Meditation teacher Sylvia Boorstein speaks to this, saying that we don’t need to set aside time for spirituality, rather spirituality is simply unfolded into our days. The way we fold towels, listen to our children when they speak, and by being honest with one another about our feelings.

Grounding in the soul looks different to everyone and is often the medicine we most need. It may involve simplifying and prioritizing, getting in touch with what we hold most dear, and letting go of countless, energy depleting obligations.

This soul time means perfection has to go while compassion and self care takes center stage. Which for me means I must write this right now. But while I do, my baby girl is using an orange chalk pastel on the stucco wall outside. Sorry, Josh and thank you for understanding.

Engaging in small, meaningful rituals is a way to sustain the soul. Rest is always a good place to start.

Last week, I heard doctor and wife of Paul Kalanthi, author of the beautiful book, When Breath Becomes Air, say that while Paul was alive, he taught her that life wasn’t about avoiding struggle, it was about finding meaning.

One day, we will die but today we are alive. 

And our lives have meaning.

In Option B, Sheryl Sandberg’s new book, she discusses finding meaning during grief and how we build resilience. One activity that helped her after her husband died was to write down 3 things she did well each day before bed. Smalls victories, maybe seemingly insignificant ones like checking email but anything that kept her going, kept her knowing that she was doing what she could to be engaged with living.

We live with losses and grief and the older I get, the more I realize grief is never something you get over. Rather, it is something we learn to live with. And that anything, any small thing that keeps us choosing life, light, and living with compassion, kindness and connection is a good idea. Our souls know that we will be okay.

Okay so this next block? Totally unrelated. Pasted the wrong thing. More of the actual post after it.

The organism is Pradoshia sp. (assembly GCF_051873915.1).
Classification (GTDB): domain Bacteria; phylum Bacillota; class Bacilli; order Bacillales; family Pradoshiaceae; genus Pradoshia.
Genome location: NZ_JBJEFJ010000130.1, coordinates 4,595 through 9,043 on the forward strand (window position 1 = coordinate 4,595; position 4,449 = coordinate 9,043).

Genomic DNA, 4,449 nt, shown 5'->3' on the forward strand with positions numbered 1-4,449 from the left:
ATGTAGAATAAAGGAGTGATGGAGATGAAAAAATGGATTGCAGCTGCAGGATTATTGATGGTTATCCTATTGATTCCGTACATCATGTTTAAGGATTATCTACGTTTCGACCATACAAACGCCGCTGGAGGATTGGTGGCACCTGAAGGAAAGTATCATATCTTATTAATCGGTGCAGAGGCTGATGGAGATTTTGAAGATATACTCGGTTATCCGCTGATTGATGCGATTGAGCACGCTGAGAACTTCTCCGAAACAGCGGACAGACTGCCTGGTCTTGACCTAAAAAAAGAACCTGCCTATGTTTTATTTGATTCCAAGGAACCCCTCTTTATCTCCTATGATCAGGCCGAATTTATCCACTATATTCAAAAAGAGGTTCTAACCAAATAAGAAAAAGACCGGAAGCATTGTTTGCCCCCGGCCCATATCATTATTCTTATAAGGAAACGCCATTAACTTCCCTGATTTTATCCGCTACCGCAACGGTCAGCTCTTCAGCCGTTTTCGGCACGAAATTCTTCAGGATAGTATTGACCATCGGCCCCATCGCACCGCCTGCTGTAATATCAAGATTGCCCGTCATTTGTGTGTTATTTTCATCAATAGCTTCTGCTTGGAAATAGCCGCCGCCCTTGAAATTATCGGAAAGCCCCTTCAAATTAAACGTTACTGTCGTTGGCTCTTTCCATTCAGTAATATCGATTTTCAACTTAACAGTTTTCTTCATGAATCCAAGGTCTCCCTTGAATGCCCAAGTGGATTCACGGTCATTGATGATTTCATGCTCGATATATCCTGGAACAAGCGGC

creating from struggle

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The other day while giving my heart a little love on the elliptical at the gym, I listened to writer, Elizabeth Gilbert talk to a singer songwriter on her Big Magic Podcast. The woman had suffered through the death of her sister and was paralyzed with the overwhelming weight of her grief. She wasn’t ready to write about her sister. But yet she wanted to write about her sister. She was conflicted.

On these podcasts, Gilbert calls other creative people for their take and on this particular call, she reached out to novelist, Ann Patchett for her advice on how to help this brave young woman.

Her advice was that she absolutely had to write about her sister. She spoke of the two different processes at play. She spoke about the creative process and that one can “never shut a door to creativity.”

Then after allowing oneself the freedom to write whatever needs to be written, the decision becomes what to do with it. Whether to share it and what parts to share, keep it, or get rid of it.

Whether to keep the writing to ourselves or share it is our decision to make. But we cannot let this quandary of what to say, how to say it, and what will others think, get in the way of expressing our grief. Or any of our emotions and experiences for that matter.

Patchett said in regards to her own experience with grief and writing after losing a dear friend, that it was like “sticking her hand on the eye of the stove.” “How long can I leave it there?” Some days the answer was not very long.

“How could what I write possibly be worthy?” This is the impossible thing she says, but “in facing the impossible thing, you tell the truth. You keep trying. You realize the limitations of words and music to possibly express this love.”

But you tell the truth, you keep trying. Even if you can only keep your hand on that hot stove for a brief moment.

I believe when we write or create from a place of grief or struggle, we change our relationship to it. It becomes part of our life and not something to avoid. I’m not sure grief ever fully goes away. But maybe it can be transformed if we work with it, create from it, move with it, learn from it, and ultimately share it.

Listening to this story reminded me of an Oscar-nominated documentary by Tomasz Śliwiński called, The Curse about a young couple in Warsaw and their beloved new son. The boy, Leo, had been diagnosed with an incurable disorder affecting his breathing. He could only be kept alive on a ventilator. It was agonizing to watch but also beautiful to witness such love. The father and filmmaker said this of his decision to  film and then share their story:

“That period of our lives was depressing and devastating. But shooting this film helped us a great deal. It kept us going; instead of succumbing to depression, we could direct our energy into something creative. At the time, we were not sure if we were going to show this film to anyone – it felt much too intimate and private. However, after a few months I realized that we had gone through the universal process of coping with any obstacle, even one that seems impossible at first. It was then that I felt that we should share this experience with others. I decided to complete the film.”